6. Open an elevated CMD prompt and run mkdir and paste the full path from notepad that you just created. Make sure you enclose this in “ “  since it includes a space
7. This path will most likely be too long for Windows Explorer to deal with so we need to mount this folder to a drive letter using command:
 and then paste the full path from notepad again. Substitute X for any free drive letter in your system. Make sure you enclose the path in “ “
8. Copy the VM files from the removable media to this drive.  You must replicate exactly how the file and folder structure looks on the source.
Start backing up using the copied data as the initial manual copy.
1. In DPM console under Protection, All Protection groups, expand the new protection group member.
2. Right click on the Protection Group member and select Perform Consistency check. This will perform a block level comparison of the files we manually copied with the files on the source system and copy any changed blocks over the wire.  Only the changed blocks will be copied.

Monday, June 9, 2014

Backups on Hyper-V 2012 clusters cause hosts to run out of RAM

It seems that there is a long standing issue that if you attempt to backup up a Hyper-V 2012 cluster:

Server 2012 Hyper-V cluster
VMs stored on CSVs
FEP 2010 installed on the host servers
Performing VM backups using any backup product causes the RAM on the CSV owner to be 100% used.
The amount of RAM used is equal to the regular RAM used on the host, plus the size of the VHD/VHDX currently being backed up.
You can see this issue occurring in real time during a backup, watching the used RAM will show a steadily increasing RAM usage until it hits 100%
Memory preasure causes the CSV owning node to become so slow that is becomes unresponsive, and eventually VMs will start to shut down and the cluster will eventually fail.
Tested and confirmed as an issue with DPM and Netbackup.

Microsoft is totally lost on this issue and after working on it for months is yet to find a solution.  However there does seem to be 2 work arounds for the issue.

1/ Uninstall FEP
2/ On top of the recommended antivirus exclusions for Hyper-V, exclude the processes corresponding to your backup product.
dpmra.exe (DPM process)
bpbkar32.exe  (Netbackup process)
bpfis.exe  (Netbackup process)

If you use another backup product you will need to research which processes to exclude.

Let me know in the comments if this helps you.

Tuesday, November 10, 2009

Default Gateway is deleted every reboot on Windows Vista and Windows 2008

If your default gateway for TCP/IP v4 on Windows 2008 or Windows Vista is deleted or disapears each time you reboot then you are not alone.

This is apparently a known bug in Windows 2008 SP2 and Vista SP2, so it is surprising that Microsoft has not yet fixed it.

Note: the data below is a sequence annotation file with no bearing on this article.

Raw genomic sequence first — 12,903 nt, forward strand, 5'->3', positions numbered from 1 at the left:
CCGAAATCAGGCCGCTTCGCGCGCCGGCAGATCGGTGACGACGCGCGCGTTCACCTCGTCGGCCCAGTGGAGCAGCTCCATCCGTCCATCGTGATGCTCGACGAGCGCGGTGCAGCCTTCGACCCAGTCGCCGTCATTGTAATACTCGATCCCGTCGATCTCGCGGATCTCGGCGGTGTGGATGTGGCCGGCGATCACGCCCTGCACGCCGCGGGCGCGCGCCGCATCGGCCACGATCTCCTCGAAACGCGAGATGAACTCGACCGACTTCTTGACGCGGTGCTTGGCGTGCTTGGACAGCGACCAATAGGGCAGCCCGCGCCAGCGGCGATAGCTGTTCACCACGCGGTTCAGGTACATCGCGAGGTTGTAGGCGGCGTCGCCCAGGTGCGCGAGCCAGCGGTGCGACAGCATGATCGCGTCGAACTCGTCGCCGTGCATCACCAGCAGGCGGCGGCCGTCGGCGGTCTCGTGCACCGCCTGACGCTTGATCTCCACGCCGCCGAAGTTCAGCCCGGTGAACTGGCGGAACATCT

If you have this problem here is how to fix it.
  • Open regedit (start -> run -> regedit)
  • Navigate to HKLM/System/CurrentControlSet/Services/Tcpip/Parameters/Interfaces
  • Locate the Interface that is having the issue.
  • Right click on Default Gateway and click Modify.
  • You will notice that the first line is blank and that the correct gateway is on the second line. Delete the blank line and click OK
  • Reboot and the problem is resolved.
Credit to Ilja Herlien for finding this solution, first posted here:

Tuesday, February 24, 2009

How to remove the ads from Hotmail / Live Mail (

This tip will, as of February 2009, remove all advertising from Hotmail and will also remove the right frame that is only used for ads. Even if you already have Adblock Plus installed this is still very useful as Adblock Plus can not remove the right frame.

This method works in Firefox, Flock, Thunderbird, Iceweasel, Opera, and Greasemonkey browsers. This method will not work in Internet Explorer or Safari. (Opera and Greasemoney users can skip straigth to the page to install the style)

Before (left) and after (right) screen shots showing the difference.

If you are using IE or Safari then first you must install a supported browser. I suggest Firefox.

You will also need the plugin called Stylish, which you can install from here:
(Opera and Greasemoney users can skip installing Stylish and go straigth to the page to install the style)

Once Stylish has installed you have to restart Firefox to activate it. If you are viewing this page with Firefox then don't forget to bookmark this page so you can come back here to complete the instructions.

After you have installed Stylish, you need to install the style sheet here:

simply clicking the button labeled "Load into Stylish" (Opera and Greasemoney users should click the "Load as a user script" button)
You can preview the code before you load it if you like to check what is running on your computer.

Once the new style is installed check out how Hotmail looks. All the ads and the right frame should be gone.